This study examines the experiences of informal caregivers in medical tourism through an ethics of care lens. We conducted semi-structured interviews with 20 Canadians who had accompanied their friends or family members abroad for surgery, asking questions that dealt with their experiences prior to, during and after travel. Thematic analysis revealed three themes central to an ethics of care: responsibility, vulnerability and mutuality. Ethics of care theorists have highlighted how care has been historically devalued. We posit that medical tourism reproduces dominant narratives about care in a novel care landscape. Informal care goes unaccounted for by the industry, as it occurs in largely private spaces at a geographic distance from the home countries of medical tourists.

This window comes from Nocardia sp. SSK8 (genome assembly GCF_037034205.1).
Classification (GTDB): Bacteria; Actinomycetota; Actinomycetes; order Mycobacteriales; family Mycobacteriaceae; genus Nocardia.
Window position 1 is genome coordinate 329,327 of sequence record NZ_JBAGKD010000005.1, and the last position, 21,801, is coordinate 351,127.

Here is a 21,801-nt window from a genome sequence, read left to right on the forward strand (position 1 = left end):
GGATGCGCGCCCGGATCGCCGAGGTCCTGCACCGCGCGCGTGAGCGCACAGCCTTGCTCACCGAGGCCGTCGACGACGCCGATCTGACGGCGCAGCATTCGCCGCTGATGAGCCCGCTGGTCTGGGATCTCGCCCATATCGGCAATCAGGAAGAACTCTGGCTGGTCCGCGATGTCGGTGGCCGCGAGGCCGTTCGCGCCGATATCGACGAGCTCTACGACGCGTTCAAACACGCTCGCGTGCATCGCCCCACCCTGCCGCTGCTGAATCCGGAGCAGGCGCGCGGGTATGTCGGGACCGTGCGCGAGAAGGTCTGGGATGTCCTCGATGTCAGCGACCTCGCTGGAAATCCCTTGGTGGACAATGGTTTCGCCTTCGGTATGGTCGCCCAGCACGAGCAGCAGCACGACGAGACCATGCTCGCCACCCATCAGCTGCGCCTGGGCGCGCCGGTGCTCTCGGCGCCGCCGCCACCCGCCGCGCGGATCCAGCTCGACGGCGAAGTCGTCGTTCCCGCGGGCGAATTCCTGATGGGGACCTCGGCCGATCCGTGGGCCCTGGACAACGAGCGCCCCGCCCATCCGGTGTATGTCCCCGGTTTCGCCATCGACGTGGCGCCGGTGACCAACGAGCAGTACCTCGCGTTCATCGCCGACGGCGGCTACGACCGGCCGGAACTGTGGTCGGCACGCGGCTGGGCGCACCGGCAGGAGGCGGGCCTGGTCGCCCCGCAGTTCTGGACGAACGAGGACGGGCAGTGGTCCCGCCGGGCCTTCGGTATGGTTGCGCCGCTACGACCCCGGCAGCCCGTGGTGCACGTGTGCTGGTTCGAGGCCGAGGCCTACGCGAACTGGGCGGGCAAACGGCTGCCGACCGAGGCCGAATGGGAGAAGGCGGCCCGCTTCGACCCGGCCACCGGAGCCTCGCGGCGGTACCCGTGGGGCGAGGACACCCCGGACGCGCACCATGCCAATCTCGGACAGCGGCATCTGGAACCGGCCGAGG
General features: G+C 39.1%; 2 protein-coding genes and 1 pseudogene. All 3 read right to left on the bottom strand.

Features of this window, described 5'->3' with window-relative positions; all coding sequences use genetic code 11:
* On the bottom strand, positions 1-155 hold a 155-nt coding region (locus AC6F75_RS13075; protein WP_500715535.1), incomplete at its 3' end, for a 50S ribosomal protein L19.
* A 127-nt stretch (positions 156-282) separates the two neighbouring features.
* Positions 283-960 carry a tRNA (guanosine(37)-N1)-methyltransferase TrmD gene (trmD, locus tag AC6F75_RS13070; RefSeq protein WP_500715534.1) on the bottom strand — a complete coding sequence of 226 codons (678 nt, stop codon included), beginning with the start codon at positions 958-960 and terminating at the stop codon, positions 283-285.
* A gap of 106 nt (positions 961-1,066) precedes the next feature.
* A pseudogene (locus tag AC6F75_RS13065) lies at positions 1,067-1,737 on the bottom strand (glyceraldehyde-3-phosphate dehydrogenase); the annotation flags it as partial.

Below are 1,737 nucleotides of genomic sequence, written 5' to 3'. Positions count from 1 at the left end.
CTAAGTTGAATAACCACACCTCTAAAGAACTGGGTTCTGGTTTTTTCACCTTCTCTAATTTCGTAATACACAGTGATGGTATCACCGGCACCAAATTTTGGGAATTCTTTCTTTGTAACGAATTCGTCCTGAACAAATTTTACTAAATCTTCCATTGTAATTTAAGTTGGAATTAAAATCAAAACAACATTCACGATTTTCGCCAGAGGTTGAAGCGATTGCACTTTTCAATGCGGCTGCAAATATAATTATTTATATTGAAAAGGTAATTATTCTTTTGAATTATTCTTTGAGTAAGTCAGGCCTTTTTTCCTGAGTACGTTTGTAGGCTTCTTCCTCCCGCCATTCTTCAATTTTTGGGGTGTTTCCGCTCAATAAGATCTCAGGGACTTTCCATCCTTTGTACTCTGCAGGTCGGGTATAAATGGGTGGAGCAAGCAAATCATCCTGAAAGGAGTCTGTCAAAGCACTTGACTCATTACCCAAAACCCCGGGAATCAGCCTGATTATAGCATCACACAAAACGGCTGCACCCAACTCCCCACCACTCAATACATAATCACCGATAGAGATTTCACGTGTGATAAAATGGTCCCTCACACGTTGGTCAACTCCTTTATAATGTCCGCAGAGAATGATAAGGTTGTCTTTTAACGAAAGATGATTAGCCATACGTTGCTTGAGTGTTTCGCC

Whitmore, R., V.A. Crooks, and J. Snyder. Ethics of Care in Medical Tourism: Informal Caregivers' Narratives of Responsibility, Vulnerability and Mutuality. Health & Place 35 (2015). 113-118. http://dx.doi.org/10.1016/j.healthplace.2015.08.004
Ethics of Care in Medical Tourism: Informal Caregivers' Narratives of Responsibility, Vulnerability and Mutuality
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